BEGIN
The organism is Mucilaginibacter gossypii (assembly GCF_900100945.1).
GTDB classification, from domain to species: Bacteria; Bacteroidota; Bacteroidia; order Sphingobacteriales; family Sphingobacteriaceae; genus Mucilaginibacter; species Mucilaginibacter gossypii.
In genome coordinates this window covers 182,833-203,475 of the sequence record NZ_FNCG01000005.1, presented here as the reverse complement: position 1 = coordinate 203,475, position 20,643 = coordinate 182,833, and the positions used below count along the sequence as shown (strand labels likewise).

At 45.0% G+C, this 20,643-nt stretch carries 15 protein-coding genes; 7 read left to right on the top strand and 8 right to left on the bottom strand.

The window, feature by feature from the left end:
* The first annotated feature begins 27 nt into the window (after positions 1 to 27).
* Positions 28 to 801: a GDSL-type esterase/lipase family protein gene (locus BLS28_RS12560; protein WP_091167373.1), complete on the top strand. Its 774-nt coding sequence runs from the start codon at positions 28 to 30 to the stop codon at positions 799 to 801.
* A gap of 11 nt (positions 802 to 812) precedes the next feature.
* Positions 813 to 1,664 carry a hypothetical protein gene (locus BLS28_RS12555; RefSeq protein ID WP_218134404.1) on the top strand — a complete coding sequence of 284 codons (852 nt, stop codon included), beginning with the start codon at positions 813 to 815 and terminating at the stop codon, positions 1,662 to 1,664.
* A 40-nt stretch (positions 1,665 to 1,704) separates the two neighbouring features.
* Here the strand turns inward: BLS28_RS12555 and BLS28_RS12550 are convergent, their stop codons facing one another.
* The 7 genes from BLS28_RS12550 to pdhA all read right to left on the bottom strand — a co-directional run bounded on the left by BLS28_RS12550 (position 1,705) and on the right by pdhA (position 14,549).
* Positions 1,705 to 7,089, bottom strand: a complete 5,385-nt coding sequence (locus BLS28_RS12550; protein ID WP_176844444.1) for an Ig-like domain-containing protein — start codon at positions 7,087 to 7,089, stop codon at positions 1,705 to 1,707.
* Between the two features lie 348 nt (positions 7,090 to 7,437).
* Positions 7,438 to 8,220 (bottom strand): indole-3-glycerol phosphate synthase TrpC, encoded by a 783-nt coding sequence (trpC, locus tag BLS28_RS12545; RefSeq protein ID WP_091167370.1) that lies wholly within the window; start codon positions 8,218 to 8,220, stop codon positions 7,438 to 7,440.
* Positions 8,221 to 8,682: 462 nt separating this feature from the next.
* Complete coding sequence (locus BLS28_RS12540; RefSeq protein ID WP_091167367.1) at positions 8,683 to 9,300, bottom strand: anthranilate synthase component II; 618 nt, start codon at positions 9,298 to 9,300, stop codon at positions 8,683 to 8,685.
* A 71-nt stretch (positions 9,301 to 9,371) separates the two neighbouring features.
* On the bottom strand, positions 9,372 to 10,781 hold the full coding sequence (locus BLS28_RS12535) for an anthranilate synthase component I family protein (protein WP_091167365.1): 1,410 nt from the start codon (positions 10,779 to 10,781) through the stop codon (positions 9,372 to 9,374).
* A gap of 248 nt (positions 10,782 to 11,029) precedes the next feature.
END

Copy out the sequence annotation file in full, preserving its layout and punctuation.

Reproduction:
The organism is Mucilaginibacter gossypii (assembly GCF_900100945.1).
GTDB classification, from domain to species: Bacteria; Bacteroidota; Bacteroidia; order Sphingobacteriales; family Sphingobacteriaceae; genus Mucilaginibacter; species Mucilaginibacter gossypii.
In genome coordinates this window covers 182,833-203,475 of the sequence record NZ_FNCG01000005.1, presented here as the reverse complement: position 1 = coordinate 203,475, position 20,643 = coordinate 182,833, and the positions used below count along the sequence as shown (strand labels likewise).

At 45.0% G+C, this 20,643-nt stretch carries 15 protein-coding genes; 7 read left to right on the top strand and 8 right to left on the bottom strand.

The window, feature by feature from the left end:
* The first annotated feature begins 27 nt into the window (after positions 1 to 27).
* Positions 28 to 801: a GDSL-type esterase/lipase family protein gene (locus BLS28_RS12560; protein WP_091167373.1), complete on the top strand. Its 774-nt coding sequence runs from the start codon at positions 28 to 30 to the stop codon at positions 799 to 801.
* A gap of 11 nt (positions 802 to 812) precedes the next feature.
* Positions 813 to 1,664 carry a hypothetical protein gene (locus BLS28_RS12555; RefSeq protein ID WP_218134404.1) on the top strand — a complete coding sequence of 284 codons (852 nt, stop codon included), beginning with the start codon at positions 813 to 815 and terminating at the stop codon, positions 1,662 to 1,664.
* A 40-nt stretch (positions 1,665 to 1,704) separates the two neighbouring features.
* Here the strand turns inward: BLS28_RS12555 and BLS28_RS12550 are convergent, their stop codons facing one another.
* The 7 genes from BLS28_RS12550 to pdhA all read right to left on the bottom strand — a co-directional run bounded on the left by BLS28_RS12550 (position 1,705) and on the right by pdhA (position 14,549).
* Positions 1,705 to 7,089, bottom strand: a complete 5,385-nt coding sequence (locus BLS28_RS12550; protein ID WP_176844444.1) for an Ig-like domain-containing protein — start codon at positions 7,087 to 7,089, stop codon at positions 1,705 to 1,707.
* Between the two features lie 348 nt (positions 7,090 to 7,437).
* Positions 7,438 to 8,220 (bottom strand): indole-3-glycerol phosphate synthase TrpC, encoded by a 783-nt coding sequence (trpC, locus tag BLS28_RS12545; RefSeq protein ID WP_091167370.1) that lies wholly within the window; start codon positions 8,218 to 8,220, stop codon positions 7,438 to 7,440.
* Positions 8,221 to 8,682: 462 nt separating this feature from the next.
* Complete coding sequence (locus BLS28_RS12540; RefSeq protein ID WP_091167367.1) at positions 8,683 to 9,300, bottom strand: anthranilate synthase component II; 618 nt, start codon at positions 9,298 to 9,300, stop codon at positions 8,683 to 8,685.
* A 71-nt stretch (positions 9,301 to 9,371) separates the two neighbouring features.
* On the bottom strand, positions 9,372 to 10,781 hold the full coding sequence (locus BLS28_RS12535) for an anthranilate synthase component I family protein (protein WP_091167365.1): 1,410 nt from the start codon (positions 10,779 to 10,781) through the stop codon (positions 9,372 to 9,374).
* A gap of 248 nt (positions 10,782 to 11,029) precedes the next feature.